Bae and Kim: Transrectal ultrasound-guided prostate biopsy versus combined magnetic resonance imaging-ultrasound fusion and systematic biopsy for prostate cancer detection in routine clinical practice

Abstract

Purpose

The goal of this study was to retrospectively compare systematic ultrasound-guided prostate biopsy (US-PB) and multiparametric magnetic resonance imaging-ultrasound fusion prostate biopsy (MRI-PB) in men undergoing primary or repeated biopsies.

Methods

A population of 2,200 patients with a prostate-specific antigen (PSA) level >4.0 ng/ dL and/or an abnormal rectal examination was divided into two groups. All patients underwent US-PB (n=1,021) or MRI-PB (n=1,179) between April 2015 and April 2019. Population demographics, including age, PSA level, digital rectal examination results, prostate volume, number of previous negative biopsies, Prostate Imaging Reporting and Data System (PI-RADS) version 2 (V2) score, and biopsy results, were acquired and compared with respect to these variables. Univariate regression analysis of the risk factors for a higher Gleason score (GS) was performed.

Results

The cancer detection rate (CDR) was 23.8% (243 of 1,021) in the US-PB group and 31.3% (399 of 1,179) in the MRI-PB group. Of those, 225 patients (22.0%) in the US-PB group and 374 patients (31.7%) in the MRI-PB group had clinically significant prostate cancer (csPCa). The patients with csPCa in the MRI-PB group included 10 (40%), 50 (62.5%), 184 (94.8%), and 32 (94.1%) patients with PI-RADS V2 scores of 2, 3, 4, and 5, respectively. Of the patients with csPCa, 155 (91.7%) in the US-PB group were diagnosed on the basis of the primary biopsy, compared to 308 (94.4%) in the MRI-PB group. We found the PI-RADS V2 score to be the best predictor of a higher GS.

Conclusion

MRI-PB showed a high CDR for csPCa. MRI-PB could be a reasonable approach in patients with high PI-RADS V2 scores at primary biopsy.

Introduction

The introduction of prostate-specific antigen (PSA) screening into routine clinical practice several decades ago has led to more biopsies and increased detection of prostate cancer [1]. Traditionally, prostate cancer is detected with PSA screening, digital rectal examination (DRE), and systematic ultrasound-guided prostate biopsy (US-PB) [2-4]. This approach is associated with the increased detection of earlier-stage prostate cancers with lower Gleason scores. The use of US-PB has been criticized for leading to the overdiagnosis of low-risk prostate cancer and the underdiagnosis of clinically significant prostate cancer (csPCa) [5-7].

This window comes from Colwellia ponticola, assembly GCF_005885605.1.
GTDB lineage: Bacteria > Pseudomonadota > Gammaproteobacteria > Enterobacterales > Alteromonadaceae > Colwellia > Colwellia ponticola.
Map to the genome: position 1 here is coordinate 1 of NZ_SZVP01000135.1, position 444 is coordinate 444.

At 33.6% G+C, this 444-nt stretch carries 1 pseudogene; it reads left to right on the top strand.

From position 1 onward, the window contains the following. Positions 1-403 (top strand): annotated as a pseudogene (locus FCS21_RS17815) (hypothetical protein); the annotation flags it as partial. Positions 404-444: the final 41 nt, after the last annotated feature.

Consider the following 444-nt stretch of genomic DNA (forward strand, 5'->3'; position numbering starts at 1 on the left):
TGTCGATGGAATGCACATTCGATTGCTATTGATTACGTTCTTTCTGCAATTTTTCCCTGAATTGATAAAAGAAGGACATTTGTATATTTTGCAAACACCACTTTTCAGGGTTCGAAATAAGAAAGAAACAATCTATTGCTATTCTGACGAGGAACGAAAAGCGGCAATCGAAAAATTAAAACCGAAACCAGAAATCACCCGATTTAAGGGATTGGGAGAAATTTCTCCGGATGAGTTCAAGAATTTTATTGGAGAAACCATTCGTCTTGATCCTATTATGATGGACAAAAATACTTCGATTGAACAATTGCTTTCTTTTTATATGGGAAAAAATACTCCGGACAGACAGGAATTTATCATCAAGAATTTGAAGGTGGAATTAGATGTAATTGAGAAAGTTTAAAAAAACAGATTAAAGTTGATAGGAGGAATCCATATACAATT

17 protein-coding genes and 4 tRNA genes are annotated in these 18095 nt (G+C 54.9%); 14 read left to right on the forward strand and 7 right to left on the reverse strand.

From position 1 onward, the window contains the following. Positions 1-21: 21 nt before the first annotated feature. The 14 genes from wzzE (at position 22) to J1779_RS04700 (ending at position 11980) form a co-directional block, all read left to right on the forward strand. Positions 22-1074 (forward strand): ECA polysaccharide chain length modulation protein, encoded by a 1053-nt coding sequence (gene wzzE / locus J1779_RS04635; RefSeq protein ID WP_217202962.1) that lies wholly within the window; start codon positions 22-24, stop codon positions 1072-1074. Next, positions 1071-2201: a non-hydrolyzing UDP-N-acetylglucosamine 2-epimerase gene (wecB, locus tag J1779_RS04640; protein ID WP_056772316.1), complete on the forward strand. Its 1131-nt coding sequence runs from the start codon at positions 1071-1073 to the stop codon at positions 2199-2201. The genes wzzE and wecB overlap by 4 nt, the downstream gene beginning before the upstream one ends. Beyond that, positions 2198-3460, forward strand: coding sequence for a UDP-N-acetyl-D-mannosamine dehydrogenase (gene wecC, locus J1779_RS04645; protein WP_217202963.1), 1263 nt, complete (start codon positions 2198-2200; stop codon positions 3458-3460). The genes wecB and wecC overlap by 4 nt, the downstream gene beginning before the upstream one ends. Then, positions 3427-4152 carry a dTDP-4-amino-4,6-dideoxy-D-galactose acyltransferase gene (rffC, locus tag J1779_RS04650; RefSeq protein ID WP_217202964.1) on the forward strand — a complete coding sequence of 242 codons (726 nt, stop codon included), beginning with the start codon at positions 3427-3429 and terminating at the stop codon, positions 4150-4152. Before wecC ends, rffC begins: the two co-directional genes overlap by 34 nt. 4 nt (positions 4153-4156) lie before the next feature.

More recently, multiparametric magnetic resonance imaging (mpMRI) has become an important method for the detection of localized prostate cancer. Ultrasound combined with mpMRI in a fusion technique for prostate biopsy (MRI-PB), which merges previously captured mpMRI images with live transrectal ultrasound images, is a promising method for the detection of csPCa [6-9]. MRI-PB has proven to be effective for accurately targeting lesions in prostate areas that are traditionally missed or hard to reach with US-PB, such as the anterior prostate, transition zone, distal apical region, and posterior subcapsular region. In addition, many studies have shown that MRI-PB is superior to US-PB in terms of adverse event-associated morbidity [8,9]. Although professional guidelines currently recommend MRI-PB, its implementation as a primary methodology is still under assessment. Most patients still undergo US-PB, even in centers where both techniques are available.
The purpose of this study was to retrospectively assess US-PB and MRI-PB in men undergoing primary and repeated biopsies to compare the cancer detection rate (CDR) of csPCa. The relationship between the number of previous biopsies undergone by the patient and the CDR was also analyzed. Additionally, we assessed the correlation between the CDR and the results of the Prostate Imaging Reporting and Data System (PI-RADS) version 2 (V2) scoring system.

Materials and Methods

Patient Population